GARZA, Circuit Judge:
The issue presented in this case is whether the Federal Energy Regulatory Commission
Intervenor United Gas Pipe Line Company is a major interstate pipeline company with purchase and delivery facilities located in Texas, Louisiana, Mississippi, Alabama, Florida and adjacent offshore waters. Its customers may be generally categorized as (1) direct sale customers — industrial and electric generation customers which consume the gas they purchase from United and (2) resale customers — the city gate and pipeline customers which resell their United purchases for ultimate consumption by residential, commercial, industrial and electric generation users. Under United's curtailment plan, a significant portion of United's resale jurisdictional customers are entitled to first priority with respect to United's sale of its natural gas. Conversely, a significant number of United's nonjurisdictional direct sale customers possess low priority under the curtailment plan. Petitioner Laclede Gas Company asserts that United has used its rolled-in costing methodology to enlarge its nonjurisdictional, direct sales at the expense or subsidization, through its tariff-filed purchase gas costs adjustment clause (PGA clause)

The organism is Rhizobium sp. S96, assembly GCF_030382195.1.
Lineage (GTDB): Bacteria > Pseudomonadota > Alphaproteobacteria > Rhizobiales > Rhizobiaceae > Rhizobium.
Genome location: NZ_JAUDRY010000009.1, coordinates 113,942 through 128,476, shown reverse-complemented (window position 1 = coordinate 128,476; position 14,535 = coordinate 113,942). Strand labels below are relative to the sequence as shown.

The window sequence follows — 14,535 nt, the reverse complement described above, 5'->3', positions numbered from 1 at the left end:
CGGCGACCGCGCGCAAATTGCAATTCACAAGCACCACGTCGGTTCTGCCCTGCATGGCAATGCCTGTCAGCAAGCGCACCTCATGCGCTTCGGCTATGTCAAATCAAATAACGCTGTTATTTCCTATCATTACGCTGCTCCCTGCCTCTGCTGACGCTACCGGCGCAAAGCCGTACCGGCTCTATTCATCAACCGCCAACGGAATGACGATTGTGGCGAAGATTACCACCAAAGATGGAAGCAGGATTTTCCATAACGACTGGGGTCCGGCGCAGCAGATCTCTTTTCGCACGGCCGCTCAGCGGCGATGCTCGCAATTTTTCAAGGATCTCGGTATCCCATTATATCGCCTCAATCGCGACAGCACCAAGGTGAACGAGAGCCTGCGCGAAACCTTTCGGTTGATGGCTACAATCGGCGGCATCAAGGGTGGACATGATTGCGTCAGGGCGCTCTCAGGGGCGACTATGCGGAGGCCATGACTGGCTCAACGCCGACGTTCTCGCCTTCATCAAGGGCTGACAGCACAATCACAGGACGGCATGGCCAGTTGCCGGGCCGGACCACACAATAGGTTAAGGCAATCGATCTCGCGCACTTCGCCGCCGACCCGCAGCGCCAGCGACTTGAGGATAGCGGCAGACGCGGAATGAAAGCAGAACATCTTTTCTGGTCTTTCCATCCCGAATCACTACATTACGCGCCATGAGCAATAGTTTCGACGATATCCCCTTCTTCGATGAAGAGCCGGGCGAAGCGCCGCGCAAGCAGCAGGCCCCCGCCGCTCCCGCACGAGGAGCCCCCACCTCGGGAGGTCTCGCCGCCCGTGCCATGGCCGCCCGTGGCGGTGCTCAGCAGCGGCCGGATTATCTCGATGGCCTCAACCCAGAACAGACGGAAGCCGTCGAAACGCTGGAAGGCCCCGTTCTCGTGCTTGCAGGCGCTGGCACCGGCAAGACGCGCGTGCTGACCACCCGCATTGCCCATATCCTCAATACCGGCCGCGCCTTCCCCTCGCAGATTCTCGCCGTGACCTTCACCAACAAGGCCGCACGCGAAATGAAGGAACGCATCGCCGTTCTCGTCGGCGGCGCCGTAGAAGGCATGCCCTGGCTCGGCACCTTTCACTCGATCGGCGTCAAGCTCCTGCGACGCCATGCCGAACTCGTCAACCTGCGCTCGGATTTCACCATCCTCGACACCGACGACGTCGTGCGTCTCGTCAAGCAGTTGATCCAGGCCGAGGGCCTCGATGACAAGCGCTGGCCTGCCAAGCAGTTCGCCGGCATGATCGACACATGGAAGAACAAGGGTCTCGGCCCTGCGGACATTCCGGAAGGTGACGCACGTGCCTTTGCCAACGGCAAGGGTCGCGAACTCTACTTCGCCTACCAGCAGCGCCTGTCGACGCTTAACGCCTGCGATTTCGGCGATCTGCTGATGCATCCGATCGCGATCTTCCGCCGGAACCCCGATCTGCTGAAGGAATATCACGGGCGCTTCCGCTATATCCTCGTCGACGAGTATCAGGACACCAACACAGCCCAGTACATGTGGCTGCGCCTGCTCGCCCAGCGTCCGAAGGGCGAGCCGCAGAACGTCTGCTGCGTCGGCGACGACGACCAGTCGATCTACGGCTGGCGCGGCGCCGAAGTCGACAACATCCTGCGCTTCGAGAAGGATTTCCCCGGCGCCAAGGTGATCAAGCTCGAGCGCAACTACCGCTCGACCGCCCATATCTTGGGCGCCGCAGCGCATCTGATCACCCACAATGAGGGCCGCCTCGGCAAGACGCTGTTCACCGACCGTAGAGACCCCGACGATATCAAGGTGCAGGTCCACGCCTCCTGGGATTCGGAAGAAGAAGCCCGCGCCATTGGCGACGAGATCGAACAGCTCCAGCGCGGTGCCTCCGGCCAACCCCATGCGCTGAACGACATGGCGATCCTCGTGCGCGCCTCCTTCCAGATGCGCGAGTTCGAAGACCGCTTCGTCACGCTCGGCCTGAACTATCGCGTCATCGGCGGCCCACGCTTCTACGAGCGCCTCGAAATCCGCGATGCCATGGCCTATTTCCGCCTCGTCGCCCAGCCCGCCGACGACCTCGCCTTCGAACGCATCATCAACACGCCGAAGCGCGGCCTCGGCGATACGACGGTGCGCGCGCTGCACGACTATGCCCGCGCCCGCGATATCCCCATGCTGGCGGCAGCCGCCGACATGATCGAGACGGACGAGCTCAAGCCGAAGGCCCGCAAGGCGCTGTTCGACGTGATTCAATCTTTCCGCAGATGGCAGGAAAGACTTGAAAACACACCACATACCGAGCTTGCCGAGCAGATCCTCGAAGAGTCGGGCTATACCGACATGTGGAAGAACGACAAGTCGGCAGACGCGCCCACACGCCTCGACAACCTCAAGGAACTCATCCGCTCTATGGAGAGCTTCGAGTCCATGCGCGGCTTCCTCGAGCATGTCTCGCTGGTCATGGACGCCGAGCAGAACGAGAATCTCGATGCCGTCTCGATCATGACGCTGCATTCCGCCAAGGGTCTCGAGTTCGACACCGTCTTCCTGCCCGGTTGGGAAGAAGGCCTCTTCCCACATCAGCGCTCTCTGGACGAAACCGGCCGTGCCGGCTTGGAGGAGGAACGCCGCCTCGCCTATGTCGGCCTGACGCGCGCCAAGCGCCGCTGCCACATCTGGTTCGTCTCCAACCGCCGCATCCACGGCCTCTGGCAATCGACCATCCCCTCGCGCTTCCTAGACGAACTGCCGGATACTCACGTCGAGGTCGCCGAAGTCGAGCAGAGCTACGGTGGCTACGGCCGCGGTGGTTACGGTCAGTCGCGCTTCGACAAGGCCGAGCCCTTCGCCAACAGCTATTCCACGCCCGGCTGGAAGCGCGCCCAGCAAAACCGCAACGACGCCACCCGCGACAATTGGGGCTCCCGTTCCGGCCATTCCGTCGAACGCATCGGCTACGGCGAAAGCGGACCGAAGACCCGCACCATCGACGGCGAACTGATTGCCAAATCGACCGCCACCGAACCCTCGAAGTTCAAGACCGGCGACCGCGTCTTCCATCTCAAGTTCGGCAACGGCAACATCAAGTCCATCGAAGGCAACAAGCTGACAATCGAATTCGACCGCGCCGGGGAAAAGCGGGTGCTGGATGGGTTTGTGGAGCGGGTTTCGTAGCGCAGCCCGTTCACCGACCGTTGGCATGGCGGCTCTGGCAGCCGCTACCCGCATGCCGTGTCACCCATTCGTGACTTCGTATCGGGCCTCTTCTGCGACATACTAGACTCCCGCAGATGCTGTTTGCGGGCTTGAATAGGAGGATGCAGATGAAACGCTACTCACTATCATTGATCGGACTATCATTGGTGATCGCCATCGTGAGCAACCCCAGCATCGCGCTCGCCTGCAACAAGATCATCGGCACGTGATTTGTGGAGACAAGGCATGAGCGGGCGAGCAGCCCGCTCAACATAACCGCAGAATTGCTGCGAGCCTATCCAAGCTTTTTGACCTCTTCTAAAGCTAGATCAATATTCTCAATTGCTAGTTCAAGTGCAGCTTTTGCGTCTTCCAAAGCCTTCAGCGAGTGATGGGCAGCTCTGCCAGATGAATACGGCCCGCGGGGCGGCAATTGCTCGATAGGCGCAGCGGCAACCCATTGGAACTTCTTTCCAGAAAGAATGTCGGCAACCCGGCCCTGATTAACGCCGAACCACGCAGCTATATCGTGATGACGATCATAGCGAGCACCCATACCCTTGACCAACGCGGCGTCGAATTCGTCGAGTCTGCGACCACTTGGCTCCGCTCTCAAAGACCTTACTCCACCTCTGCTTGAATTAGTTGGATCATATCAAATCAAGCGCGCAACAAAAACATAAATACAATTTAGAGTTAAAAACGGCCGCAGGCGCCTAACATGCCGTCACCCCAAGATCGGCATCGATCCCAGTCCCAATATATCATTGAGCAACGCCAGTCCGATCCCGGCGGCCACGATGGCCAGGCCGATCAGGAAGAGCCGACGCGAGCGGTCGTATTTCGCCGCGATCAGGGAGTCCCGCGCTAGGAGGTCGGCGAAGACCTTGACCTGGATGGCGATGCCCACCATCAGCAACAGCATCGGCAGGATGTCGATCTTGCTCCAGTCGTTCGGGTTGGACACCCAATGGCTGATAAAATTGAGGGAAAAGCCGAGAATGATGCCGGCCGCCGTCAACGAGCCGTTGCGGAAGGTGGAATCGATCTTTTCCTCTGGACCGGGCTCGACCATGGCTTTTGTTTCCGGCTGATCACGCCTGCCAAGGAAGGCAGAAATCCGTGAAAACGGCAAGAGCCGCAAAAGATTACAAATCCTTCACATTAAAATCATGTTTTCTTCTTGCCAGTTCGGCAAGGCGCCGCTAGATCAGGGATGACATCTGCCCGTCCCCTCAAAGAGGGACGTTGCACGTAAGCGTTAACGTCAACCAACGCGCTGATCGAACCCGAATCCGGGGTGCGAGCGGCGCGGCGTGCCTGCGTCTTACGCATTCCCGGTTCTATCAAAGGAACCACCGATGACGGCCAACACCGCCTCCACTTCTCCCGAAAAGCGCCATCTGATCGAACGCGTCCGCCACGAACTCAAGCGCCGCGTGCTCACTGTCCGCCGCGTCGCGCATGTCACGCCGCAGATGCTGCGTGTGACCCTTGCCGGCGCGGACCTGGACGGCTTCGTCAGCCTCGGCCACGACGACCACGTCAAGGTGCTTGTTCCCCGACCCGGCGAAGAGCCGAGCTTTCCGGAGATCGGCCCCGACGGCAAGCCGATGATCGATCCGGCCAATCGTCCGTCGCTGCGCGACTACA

According to Laclede, United can purchase large volumes of expensive, short-term gas
This proceeding was instituted on May 31, 1978, when United filed in Docket No. RP78-68 to increase the rates it charged for
A Commission order of May 30, 1980, approved settlement of most issues in the case. The order, however, initiated an investigation under Section 5 of the NGA
United then petitioned this Court to review the Commission's orders alleging that FERC's decision to undertake an investigation into United's purchased gas costs allocation procedures was improper. After Laclede Gas Company was granted permission to intervene in this case, Laclede filed a petition for review of FERC's orders in the United States Court of Appeals for the District of Columbia Circuit. Laclede argued that the Commission's decision to investigate United's PGA tariff provisions solely under Section 5 of the NGA, rather than concurrently under Sections 4 and 5, was improper. Laclede objected to FERC's refusal to exercise its Section 4 authority because such precluded the Commission from ordering United to refund any amounts charged which might subsequently be found to have been unjustly or unreasonably assessed. By order of January 9, 1981, Laclede's appeal was transferred to the Fifth Circuit, and that case was consolidated with United's appeal. Following submission of briefs, United moved to withdraw its petition for review and such motion was granted August 3, 1981. Thus, the only issue before this Court on appeal is that raised by Laclede concerning the propriety of the Commission's decision to investigate the purchased gas costs allocation of United pursuant to Section 5 of the NGA and to effect any changes prospectively rather than to exercise its alleged Section 4 authority to order refunds.
It is Laclede's position that when United filed for a rate change in RP78-68 pursuant to Section 4(d) of the Natural Gas Act, the Commission had the authority, and the duty, to require refunds under the parallel provisions of NGA Section 4(e) if it determined that the allocation to jurisdictional customers of United's cost of service,